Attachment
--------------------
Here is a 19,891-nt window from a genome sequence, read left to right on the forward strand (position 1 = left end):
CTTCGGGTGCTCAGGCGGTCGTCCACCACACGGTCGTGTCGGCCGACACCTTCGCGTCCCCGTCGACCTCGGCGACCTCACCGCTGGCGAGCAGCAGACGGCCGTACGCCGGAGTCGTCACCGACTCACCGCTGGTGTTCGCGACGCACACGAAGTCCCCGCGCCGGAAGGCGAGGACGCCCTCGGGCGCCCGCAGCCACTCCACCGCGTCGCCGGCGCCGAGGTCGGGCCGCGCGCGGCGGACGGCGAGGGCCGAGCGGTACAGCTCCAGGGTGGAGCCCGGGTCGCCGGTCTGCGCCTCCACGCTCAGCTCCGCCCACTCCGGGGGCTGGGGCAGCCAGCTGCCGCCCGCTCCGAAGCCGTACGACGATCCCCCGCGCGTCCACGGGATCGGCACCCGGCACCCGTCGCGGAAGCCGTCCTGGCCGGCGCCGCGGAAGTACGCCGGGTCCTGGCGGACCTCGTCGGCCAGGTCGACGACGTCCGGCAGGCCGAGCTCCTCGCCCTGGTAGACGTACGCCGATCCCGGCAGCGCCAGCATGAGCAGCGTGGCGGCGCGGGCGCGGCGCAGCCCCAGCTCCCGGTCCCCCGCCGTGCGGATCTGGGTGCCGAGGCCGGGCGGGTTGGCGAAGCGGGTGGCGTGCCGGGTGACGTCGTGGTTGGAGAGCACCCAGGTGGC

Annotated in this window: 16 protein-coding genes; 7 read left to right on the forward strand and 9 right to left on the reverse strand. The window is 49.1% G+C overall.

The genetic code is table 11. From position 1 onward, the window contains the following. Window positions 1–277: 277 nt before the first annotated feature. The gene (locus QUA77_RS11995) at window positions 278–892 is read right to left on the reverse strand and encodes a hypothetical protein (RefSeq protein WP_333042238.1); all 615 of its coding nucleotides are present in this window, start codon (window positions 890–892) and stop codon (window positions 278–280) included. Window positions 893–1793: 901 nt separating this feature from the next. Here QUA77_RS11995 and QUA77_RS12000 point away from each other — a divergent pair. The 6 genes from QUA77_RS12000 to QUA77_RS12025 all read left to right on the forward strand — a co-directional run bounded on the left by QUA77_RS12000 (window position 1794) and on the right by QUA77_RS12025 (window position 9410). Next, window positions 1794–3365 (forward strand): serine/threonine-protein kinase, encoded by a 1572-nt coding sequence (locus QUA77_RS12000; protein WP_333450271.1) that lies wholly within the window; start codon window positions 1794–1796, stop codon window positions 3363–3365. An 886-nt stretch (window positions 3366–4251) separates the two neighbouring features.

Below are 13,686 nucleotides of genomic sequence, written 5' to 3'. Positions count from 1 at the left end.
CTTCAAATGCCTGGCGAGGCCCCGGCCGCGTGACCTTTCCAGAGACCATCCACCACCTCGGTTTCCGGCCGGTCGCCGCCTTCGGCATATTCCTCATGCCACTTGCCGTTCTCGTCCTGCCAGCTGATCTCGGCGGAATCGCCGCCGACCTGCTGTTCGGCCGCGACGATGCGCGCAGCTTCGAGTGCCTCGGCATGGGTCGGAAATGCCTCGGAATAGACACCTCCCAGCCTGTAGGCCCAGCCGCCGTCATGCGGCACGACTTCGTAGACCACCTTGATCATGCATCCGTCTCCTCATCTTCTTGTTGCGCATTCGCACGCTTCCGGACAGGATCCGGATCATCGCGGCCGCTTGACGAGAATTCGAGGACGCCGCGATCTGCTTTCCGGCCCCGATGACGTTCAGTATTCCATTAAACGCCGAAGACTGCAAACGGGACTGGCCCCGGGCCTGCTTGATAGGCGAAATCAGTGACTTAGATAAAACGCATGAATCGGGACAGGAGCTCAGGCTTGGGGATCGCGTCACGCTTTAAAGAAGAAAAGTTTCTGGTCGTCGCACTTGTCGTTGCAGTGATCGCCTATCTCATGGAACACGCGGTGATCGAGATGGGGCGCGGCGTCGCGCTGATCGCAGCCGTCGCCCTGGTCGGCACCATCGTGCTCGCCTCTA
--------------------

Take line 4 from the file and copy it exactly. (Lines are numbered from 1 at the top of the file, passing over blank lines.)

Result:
The genetic code is table 11. From position 1 onward, the window contains the following. Window positions 1–277: 277 nt before the first annotated feature. The gene (locus QUA77_RS11995) at window positions 278–892 is read right to left on the reverse strand and encodes a hypothetical protein (RefSeq protein WP_333042238.1); all 615 of its coding nucleotides are present in this window, start codon (window positions 890–892) and stop codon (window positions 278–280) included. Window positions 893–1793: 901 nt separating this feature from the next. Here QUA77_RS11995 and QUA77_RS12000 point away from each other — a divergent pair. The 6 genes from QUA77_RS12000 to QUA77_RS12025 all read left to right on the forward strand — a co-directional run bounded on the left by QUA77_RS12000 (window position 1794) and on the right by QUA77_RS12025 (window position 9410). Next, window positions 1794–3365 (forward strand): serine/threonine-protein kinase, encoded by a 1572-nt coding sequence (locus QUA77_RS12000; protein WP_333450271.1) that lies wholly within the window; start codon window positions 1794–1796, stop codon window positions 3363–3365. An 886-nt stretch (window positions 3366–4251) separates the two neighbouring features.